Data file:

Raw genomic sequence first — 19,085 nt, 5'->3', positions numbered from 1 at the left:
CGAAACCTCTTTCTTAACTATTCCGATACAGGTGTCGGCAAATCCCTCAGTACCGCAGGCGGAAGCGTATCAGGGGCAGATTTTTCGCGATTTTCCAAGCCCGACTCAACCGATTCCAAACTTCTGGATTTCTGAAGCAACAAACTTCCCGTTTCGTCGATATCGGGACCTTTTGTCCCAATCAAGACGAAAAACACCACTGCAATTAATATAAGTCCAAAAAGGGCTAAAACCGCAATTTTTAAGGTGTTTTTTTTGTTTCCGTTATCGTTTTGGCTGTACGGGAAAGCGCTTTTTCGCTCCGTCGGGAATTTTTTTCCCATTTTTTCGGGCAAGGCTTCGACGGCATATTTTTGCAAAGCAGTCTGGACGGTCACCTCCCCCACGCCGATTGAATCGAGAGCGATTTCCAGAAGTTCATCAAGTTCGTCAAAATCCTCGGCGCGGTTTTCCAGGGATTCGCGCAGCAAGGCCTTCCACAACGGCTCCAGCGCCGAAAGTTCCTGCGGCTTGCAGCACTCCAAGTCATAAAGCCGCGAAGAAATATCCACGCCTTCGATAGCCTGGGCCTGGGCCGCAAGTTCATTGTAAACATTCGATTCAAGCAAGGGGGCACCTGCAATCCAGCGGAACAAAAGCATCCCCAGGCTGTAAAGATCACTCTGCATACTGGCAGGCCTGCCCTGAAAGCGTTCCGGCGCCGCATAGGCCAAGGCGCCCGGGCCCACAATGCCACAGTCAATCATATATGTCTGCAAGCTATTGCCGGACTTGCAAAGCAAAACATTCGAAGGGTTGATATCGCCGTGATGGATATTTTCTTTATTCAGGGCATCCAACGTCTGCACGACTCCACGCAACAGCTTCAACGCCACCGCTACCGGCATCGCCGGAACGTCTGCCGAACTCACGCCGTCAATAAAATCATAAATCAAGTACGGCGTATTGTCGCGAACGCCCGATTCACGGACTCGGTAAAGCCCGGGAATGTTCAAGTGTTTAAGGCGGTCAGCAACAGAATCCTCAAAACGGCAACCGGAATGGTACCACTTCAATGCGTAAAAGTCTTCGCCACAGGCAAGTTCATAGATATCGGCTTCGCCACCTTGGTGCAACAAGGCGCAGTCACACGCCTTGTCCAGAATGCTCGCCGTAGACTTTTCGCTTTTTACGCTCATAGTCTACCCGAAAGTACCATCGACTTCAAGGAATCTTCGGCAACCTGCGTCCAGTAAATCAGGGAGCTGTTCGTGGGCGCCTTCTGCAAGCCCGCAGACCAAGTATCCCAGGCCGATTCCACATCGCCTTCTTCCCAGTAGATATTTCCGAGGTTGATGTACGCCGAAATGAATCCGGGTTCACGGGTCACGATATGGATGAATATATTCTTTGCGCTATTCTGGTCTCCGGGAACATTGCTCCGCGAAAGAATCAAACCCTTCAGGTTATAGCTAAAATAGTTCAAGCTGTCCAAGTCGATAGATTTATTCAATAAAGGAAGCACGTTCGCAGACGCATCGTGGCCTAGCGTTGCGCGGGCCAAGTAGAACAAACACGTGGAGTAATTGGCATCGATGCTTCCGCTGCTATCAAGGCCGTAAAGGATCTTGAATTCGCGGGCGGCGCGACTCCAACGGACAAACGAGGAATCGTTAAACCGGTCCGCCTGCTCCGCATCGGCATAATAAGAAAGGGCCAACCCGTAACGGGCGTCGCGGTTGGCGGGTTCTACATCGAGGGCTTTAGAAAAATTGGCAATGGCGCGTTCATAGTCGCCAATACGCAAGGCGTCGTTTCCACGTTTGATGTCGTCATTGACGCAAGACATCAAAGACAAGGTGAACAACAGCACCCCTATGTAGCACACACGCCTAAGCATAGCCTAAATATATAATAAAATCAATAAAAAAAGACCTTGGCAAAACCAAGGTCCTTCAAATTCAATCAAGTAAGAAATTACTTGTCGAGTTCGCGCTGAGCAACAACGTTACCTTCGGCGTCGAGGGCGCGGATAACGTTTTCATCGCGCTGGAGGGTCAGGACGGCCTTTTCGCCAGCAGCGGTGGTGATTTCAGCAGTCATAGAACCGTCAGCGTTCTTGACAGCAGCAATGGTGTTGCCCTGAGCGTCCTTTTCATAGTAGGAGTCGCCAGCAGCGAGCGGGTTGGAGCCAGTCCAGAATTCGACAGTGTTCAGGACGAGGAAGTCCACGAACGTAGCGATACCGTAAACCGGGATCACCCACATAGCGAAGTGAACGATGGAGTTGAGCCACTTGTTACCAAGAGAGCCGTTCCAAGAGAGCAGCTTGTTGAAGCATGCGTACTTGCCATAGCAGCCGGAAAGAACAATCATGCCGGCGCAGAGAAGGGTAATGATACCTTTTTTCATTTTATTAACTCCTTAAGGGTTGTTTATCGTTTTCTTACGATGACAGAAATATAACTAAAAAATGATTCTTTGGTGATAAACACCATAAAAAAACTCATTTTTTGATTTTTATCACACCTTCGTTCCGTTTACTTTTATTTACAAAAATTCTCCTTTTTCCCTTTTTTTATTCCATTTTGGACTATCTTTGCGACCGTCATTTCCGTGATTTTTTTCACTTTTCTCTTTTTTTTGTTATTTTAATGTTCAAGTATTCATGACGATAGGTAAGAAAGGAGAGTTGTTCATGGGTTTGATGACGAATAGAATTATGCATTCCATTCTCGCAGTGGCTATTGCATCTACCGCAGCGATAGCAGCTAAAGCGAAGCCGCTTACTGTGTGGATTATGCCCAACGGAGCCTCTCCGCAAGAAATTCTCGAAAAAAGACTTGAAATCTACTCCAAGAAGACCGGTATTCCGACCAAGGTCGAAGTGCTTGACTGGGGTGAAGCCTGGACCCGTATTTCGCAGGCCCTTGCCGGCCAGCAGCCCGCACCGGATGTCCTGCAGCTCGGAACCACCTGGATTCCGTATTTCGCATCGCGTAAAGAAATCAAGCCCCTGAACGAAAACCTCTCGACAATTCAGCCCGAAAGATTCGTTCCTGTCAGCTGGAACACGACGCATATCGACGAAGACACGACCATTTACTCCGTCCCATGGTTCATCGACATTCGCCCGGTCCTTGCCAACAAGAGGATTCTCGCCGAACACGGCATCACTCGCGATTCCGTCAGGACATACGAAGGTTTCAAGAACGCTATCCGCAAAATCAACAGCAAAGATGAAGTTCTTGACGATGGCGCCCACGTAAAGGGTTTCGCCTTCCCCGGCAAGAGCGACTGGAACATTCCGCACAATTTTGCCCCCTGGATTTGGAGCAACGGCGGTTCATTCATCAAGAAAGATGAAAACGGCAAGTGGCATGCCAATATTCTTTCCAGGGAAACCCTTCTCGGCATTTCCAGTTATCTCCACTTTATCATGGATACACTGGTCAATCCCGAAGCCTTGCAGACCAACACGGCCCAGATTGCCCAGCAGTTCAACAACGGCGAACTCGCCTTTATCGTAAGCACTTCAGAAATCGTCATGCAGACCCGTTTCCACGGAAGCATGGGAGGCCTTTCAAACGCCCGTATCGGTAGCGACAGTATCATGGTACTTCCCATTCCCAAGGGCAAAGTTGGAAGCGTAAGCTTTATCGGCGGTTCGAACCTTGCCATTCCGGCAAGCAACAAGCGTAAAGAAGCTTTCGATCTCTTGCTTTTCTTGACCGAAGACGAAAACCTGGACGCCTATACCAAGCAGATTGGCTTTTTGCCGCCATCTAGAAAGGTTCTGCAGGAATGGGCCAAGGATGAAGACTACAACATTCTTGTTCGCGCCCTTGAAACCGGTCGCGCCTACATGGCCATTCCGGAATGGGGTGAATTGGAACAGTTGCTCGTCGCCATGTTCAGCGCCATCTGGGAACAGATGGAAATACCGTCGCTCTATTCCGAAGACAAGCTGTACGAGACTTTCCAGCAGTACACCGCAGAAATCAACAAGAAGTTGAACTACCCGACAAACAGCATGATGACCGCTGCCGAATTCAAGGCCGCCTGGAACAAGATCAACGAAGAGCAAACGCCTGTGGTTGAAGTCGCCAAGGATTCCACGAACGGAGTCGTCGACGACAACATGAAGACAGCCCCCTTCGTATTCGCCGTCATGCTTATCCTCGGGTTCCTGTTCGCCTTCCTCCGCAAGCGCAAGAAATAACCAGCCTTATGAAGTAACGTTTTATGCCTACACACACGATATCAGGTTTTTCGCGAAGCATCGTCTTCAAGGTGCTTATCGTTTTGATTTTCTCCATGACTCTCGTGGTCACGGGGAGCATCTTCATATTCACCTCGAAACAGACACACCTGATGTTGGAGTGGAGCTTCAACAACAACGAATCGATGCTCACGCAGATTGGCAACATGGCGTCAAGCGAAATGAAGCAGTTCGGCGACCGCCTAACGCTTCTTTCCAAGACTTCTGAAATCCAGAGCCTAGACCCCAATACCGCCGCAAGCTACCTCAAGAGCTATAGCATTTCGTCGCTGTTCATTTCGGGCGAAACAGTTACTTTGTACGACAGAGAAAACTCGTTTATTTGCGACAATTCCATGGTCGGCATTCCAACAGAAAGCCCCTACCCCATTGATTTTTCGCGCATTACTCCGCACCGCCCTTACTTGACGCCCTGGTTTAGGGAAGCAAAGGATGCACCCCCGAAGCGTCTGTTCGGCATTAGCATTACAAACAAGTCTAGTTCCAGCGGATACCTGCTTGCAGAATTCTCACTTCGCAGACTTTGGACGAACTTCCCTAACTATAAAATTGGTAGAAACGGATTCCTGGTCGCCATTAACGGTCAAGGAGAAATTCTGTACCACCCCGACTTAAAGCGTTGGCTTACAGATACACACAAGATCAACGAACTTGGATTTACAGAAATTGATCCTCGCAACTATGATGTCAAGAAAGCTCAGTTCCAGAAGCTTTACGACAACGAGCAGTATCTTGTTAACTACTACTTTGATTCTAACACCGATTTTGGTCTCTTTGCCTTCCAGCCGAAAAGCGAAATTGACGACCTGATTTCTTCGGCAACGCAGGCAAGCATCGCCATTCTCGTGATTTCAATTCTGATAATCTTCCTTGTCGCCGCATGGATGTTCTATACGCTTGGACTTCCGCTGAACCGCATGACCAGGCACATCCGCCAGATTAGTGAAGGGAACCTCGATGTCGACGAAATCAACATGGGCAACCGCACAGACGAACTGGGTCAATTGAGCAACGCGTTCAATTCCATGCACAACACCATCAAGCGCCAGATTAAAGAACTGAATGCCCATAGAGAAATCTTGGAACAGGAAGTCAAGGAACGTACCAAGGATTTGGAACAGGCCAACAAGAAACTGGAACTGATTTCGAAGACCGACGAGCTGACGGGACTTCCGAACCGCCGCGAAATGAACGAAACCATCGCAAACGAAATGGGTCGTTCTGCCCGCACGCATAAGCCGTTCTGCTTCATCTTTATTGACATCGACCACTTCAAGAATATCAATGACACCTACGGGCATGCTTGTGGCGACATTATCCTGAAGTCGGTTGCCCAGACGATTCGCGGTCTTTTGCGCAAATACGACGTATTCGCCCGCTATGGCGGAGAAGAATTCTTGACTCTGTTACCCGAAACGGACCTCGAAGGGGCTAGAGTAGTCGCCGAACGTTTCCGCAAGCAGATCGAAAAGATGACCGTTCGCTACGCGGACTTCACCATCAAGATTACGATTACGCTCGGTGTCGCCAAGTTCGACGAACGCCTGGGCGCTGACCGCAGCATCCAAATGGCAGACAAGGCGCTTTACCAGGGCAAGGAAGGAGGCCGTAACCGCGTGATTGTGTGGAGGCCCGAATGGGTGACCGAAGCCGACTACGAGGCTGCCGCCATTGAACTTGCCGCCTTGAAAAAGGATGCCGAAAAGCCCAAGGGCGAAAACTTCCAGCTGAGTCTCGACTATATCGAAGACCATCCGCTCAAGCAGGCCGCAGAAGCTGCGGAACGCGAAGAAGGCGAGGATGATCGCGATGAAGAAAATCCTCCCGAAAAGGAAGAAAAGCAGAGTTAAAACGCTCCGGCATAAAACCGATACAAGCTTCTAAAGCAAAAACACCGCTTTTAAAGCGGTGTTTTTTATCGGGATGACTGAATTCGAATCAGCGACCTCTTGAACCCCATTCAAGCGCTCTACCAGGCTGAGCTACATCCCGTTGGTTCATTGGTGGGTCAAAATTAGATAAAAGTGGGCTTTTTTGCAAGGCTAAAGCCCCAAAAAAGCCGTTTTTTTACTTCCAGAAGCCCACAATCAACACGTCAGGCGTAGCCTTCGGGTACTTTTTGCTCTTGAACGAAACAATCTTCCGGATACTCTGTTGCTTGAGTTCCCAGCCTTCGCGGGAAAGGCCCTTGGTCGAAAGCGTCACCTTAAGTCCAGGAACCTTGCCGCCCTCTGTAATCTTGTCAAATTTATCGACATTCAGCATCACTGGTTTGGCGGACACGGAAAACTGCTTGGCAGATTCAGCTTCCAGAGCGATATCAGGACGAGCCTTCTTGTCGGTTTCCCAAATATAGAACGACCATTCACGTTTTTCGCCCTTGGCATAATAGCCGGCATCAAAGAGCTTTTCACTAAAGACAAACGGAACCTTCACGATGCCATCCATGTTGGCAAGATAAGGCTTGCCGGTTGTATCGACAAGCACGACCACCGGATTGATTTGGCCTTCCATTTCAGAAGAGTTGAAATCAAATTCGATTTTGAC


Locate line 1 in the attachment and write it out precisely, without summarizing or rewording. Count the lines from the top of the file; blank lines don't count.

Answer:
Raw genomic sequence first — 19,085 nt, 5'->3', positions numbered from 1 at the left: